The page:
It is said that Australia’s out-of-control mouse plague could last for up to 2 years unless the government takes urgent action in giving farmers free poison which is an anticoagulant. The mice die of internal bleeding. The trouble is that the poison is dangerous to other wildlife. Trying to kill a specific animal with poison is very problematic because how do you direct that poison to that animal?
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For me, an animal advocate, this monumental mouse plague may in part be due to the mass slaughter of feral cats in Australia. This has been going on for a very long time. It is the objective of the authorities to kill all feral cats and they do not mind how they do it. Numerous stories of come out from Australian’s news media about clever devices and outrageous methods to kill feral cats which include throwing frozen poison-baited sausages out of helicopters! It reminds me of Apocalypse Now!
But I have always suspected that when you kill a top predator such as the feral cat which is part of the ecosystem in Australia you are liable to create other problems down the food chain. It has happened before. I don’t know whether the ongoing slaughter of feral cats in Australia has had a bearing on this plague of mice but it might have and in any case the presence of feral cats, or barn cats on farms would certainly help to get rid of them.
You only have to think of the original reason why domestic cats exist: the domestication of the wildcat in the Middle East. Ten thousand years ago the farmers of the region that is now Syria made friends with the wildcat to get rid of the mice because they were destroying grain stores. It was a mutual arrangement. Why doesn’t the Australian government employ semi-feral or community cats or even domestic cats to help control the mice population on farms?
It is far more eco-friendly to deal with large populations of mice that way than to chuck poison everywhere. It appears that the Australian government is reluctant to provide rebates to cover 50% of the cost of zinc phosphide bait or provide free baits for farmers because of the wider impact such as the possible effect on farm dogs, piggeries and other animals including wild animals. I suppose the farmers don’t care about these animals.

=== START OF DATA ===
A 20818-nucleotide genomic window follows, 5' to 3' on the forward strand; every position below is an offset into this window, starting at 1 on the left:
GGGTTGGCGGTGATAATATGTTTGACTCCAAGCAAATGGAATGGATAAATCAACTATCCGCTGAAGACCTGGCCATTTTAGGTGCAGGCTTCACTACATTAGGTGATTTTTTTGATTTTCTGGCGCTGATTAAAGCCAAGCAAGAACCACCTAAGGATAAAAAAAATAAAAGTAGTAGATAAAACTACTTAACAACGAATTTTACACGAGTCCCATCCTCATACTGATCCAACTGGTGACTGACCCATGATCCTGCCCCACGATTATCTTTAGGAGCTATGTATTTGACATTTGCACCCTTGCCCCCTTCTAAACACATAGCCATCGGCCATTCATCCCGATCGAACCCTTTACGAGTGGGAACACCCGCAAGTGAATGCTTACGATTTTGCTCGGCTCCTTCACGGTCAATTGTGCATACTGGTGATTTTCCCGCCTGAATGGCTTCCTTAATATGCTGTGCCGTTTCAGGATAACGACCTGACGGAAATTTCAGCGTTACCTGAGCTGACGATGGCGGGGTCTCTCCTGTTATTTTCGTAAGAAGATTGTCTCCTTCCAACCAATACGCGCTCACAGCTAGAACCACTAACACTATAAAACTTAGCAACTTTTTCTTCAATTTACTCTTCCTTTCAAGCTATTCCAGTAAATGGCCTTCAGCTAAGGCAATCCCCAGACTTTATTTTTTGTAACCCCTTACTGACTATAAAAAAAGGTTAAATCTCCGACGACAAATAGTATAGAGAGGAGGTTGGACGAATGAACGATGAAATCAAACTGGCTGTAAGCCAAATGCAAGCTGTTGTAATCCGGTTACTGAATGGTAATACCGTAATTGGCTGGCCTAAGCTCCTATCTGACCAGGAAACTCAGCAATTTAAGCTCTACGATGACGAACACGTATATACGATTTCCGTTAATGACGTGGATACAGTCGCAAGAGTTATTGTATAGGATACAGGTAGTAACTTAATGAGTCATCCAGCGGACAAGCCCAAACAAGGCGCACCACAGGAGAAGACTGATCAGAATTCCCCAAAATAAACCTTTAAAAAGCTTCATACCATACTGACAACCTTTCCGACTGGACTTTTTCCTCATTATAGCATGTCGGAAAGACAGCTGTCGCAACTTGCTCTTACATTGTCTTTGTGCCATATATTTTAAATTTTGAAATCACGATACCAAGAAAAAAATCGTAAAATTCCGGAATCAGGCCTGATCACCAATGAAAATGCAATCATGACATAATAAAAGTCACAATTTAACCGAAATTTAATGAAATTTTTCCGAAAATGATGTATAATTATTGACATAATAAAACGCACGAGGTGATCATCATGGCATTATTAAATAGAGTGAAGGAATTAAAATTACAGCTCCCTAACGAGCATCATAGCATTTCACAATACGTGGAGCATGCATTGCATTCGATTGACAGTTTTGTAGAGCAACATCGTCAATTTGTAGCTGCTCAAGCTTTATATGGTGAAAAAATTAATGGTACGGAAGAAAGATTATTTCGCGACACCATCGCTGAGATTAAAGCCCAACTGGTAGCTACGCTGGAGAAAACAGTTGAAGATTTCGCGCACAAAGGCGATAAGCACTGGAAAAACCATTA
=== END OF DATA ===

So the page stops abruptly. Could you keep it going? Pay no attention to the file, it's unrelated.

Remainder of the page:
The New South Wales government has acquired 5000 litres of the super deadly rodent poison bromadiolone which is enough to treat 95 tonnes of grain. They are even offering to provide it free but are awaiting federal approval.
The farmers have been battling this plague for eight months while waiting for state government assistance and offers of practical support to the farming community. Nobody has put forward the possibility that the old-fashioned barn cat may be the best solution. Do Australians hate cats so much? Have they forgotten how the domestic cat came about in the first place? Surely, this is a moment to try out the barn cat and also, while they are at it, to reappraise their inhumane and obsessive desire to slaughter all feral cats on the continent.
Here is an example of a working cat who holds the world record in terms of mousing. Her name is Towser. She lived between 1963-1987. She holds the record for the champion mouser of all time. She was a female tortoiseshell (nearly all tortoiseshells are female as you know) owned by Glenturret Distillery near Crieff, Tayside, Scotland. She is reported to have killed an average of three mice a day, every day of her adult life, giving an estimated lifetime total of 28,899. The point that I am making is that a group of barn cats at a farm that is overrun with mice would be able to substantially control the mice infestation in my view. In addition to the actual killing of mice the deterrent factor is a major benefit of their presence.
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